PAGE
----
Many of us don’t realise we need to boost our intake, especially during the winter months
Vitamin D is essential for healthy bones and teeth, but it’s becoming clear that it does many other jobs, too, and that deficiency may be linked to breast and other cancers, diabetes, neurological and metabolic disorders, and susceptibility to infections or heart disease.
Recent research has suggested that supplements for older people could even pay for themselves by boosting muscle strength, and reducing falls and their consequences (long-term care and/or death).
Where to get it
Our main source is sunlight, which stimulates vitamin D production in our skin; but the further north we live (and the more sunblock we use to protect against skin cancers), the less we make.
Sunshine daily for 15 minutes on your unprotected face, arms and neck may suffice during sunnier months, but from mid-October to April, sunlight doesn’t contain enough of the right ultraviolet rays.
So we need to eat a good diet as well – eggs, fortified cereals, margarine, cod-liver oil and oily fish, including salmon, sardines, mackerel and fresh tuna.
However, NICE (the National Institute for Health and Care Excellence) recommends that many adults should take a daily 10-microgram vitamin-D supplement (see tips box), while under-fives need age-appropriate drops (from pharmacies or free under the Healthy Start scheme).
But don’t overdo it – too much vitamin D can ‘drain’ your bones of calcium and weaken them, or lead to damaging calcium deposits in your kidneys.
Are you at risk?
Up to half of us may have vitamin D levels below the normal range (although we may not have any symptoms), and some of us become severely deficient during the winter months, especially if we live in the north or Scotland.
People whose skin doesn’t get a lot of sunlight are particularly at risk, year-round, as are people who are housebound, or over 65 years of age.
Children, pregnant women, and exclusively breastfed babies (especially after the age
of six months) may not get enough vitamin D. Poverty or being obese, vegetarian or alcohol-dependent may reduce dietary intake, too.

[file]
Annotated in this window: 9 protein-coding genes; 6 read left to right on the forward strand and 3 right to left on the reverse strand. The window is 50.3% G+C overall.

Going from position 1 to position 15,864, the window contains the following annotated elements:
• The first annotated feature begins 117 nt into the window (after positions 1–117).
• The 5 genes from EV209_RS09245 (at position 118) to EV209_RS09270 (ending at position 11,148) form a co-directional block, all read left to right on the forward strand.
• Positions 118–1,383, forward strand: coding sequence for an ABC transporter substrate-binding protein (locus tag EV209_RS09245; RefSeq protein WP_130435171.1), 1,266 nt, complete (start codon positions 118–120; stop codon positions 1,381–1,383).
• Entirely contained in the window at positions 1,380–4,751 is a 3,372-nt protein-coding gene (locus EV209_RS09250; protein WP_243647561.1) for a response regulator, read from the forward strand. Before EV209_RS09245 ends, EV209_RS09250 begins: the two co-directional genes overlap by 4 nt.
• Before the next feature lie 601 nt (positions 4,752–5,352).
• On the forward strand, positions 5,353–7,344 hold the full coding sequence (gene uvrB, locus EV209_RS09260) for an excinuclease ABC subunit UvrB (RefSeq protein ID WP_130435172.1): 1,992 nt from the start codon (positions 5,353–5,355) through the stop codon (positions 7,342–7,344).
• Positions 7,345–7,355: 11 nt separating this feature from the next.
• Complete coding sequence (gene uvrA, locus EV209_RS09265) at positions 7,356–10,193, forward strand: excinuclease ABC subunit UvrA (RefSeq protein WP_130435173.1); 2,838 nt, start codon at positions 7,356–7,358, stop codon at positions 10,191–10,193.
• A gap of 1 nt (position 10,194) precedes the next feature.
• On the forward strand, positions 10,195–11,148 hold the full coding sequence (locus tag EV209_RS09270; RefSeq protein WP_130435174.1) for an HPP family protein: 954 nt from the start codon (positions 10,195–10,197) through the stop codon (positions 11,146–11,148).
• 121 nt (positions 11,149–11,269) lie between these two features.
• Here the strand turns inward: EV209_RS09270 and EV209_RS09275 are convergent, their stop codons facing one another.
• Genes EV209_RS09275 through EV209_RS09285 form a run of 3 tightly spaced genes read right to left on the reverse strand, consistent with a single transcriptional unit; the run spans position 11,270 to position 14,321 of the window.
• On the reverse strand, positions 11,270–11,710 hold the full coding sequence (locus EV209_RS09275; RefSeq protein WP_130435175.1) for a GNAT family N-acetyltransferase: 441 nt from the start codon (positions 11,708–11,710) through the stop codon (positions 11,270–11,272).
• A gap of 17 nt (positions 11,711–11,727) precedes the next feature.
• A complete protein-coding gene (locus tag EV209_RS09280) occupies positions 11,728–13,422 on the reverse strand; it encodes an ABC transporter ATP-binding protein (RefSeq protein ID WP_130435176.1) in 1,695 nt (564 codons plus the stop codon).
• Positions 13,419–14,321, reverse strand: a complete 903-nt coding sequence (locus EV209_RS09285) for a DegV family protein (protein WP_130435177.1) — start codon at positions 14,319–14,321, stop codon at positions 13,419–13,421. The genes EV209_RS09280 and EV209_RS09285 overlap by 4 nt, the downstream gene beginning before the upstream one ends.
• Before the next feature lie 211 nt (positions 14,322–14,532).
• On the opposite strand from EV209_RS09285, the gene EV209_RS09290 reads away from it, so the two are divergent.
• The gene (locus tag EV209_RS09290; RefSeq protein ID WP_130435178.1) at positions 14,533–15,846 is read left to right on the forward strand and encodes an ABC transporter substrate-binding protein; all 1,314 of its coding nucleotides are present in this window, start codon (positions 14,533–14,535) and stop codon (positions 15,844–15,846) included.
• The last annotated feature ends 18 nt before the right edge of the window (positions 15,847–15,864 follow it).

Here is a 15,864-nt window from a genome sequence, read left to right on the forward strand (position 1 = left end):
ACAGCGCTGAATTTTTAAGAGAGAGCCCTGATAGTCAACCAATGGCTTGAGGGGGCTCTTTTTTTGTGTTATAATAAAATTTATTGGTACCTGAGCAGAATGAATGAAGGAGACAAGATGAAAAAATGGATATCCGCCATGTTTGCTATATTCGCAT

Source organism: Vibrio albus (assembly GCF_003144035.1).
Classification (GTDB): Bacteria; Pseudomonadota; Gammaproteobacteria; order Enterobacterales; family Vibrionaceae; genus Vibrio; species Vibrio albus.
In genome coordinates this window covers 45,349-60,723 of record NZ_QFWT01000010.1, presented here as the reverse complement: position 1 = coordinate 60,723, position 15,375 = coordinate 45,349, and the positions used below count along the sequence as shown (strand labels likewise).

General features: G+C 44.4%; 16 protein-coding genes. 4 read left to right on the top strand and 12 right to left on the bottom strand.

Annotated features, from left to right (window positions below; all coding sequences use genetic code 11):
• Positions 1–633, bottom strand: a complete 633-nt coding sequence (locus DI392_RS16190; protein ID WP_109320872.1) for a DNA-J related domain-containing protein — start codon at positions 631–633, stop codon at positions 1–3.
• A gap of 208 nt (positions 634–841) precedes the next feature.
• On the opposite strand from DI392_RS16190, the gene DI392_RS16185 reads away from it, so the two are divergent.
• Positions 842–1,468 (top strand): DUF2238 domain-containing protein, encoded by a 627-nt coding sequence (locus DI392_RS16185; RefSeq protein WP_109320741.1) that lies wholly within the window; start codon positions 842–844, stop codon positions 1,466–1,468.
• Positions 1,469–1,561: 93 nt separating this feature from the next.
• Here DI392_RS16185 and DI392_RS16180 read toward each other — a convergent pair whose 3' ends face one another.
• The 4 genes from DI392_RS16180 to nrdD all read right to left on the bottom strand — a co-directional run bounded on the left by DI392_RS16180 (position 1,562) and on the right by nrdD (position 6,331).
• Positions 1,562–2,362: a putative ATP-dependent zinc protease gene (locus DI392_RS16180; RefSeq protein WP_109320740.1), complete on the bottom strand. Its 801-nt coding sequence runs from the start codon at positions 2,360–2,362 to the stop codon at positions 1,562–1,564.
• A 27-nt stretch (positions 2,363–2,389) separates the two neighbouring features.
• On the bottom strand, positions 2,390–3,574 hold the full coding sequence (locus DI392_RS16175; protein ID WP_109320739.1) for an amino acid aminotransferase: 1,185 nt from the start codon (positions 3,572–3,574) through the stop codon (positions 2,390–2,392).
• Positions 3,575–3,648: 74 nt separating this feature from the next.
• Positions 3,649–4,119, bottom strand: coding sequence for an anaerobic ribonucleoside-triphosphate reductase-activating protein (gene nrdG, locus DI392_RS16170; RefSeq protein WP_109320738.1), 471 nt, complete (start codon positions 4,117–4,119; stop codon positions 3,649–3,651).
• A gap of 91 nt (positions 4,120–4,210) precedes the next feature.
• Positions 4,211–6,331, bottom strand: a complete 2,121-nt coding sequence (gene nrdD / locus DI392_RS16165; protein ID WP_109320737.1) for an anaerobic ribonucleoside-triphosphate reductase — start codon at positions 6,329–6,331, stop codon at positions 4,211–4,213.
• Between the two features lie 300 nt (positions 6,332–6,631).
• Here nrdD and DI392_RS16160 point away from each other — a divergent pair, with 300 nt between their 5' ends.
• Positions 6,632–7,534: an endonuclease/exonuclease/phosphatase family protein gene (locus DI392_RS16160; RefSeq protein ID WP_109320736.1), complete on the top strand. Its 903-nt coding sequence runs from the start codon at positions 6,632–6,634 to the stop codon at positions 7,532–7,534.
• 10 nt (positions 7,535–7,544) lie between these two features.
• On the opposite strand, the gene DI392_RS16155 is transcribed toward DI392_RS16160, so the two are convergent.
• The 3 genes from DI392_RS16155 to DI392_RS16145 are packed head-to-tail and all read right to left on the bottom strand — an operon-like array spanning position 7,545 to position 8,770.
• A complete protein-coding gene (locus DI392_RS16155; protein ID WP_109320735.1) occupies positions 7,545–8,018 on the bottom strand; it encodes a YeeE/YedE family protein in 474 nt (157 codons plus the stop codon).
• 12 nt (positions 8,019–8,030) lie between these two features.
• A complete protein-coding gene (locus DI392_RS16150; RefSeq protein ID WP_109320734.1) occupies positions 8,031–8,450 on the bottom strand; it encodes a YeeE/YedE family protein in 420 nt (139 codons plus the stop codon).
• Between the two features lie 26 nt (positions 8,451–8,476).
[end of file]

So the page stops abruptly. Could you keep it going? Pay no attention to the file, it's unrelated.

Vitamin D affects the way we absorb and use calcium and phosphate, two vital ingredients for bones, teeth and muscles.
In children, deficiency can affect bone development and lead to rickets (bow legs), poor growth and damaged teeth, and (if severe), affects other organs as well.
Adults may feel tired, have muscle aching and weakness (for example, when getting up from a chair – severe forms are called osteomalacia), have tender bones or even osteoporosis (honeycomb-like thinning that makes bones weaker and more likely to break).
NHS blood tests for vitamin D deficiency are restricted in many areas to people who have certain bone diseases or medical conditions that affect vitamin D levels (such as poor food absorption or low levels as a result of taking steroids or some epilepsy medications).
But supplements can be prescribed without tests in situations where deficiency is likely, or combined with calcium supplements for people taking medication such as bisphosphonates for osteoporosis or anti-oestrogens for breast cancer.
5 groups who should take Vitamin D
1 Pregnant and breastfeeding women, especially teenagers and young women.
2 Babies over six months (and some breastfed babies from the age of one month) and children aged under five years.
3 People who have dark skin and/or cover their bodies or faces for cultural reasons, especially people of African, African-Caribbean or South-Asian origin.
4 People who are over the age of 65 years.
5 People who are housebound, (or almost housebound, for example living in a care home).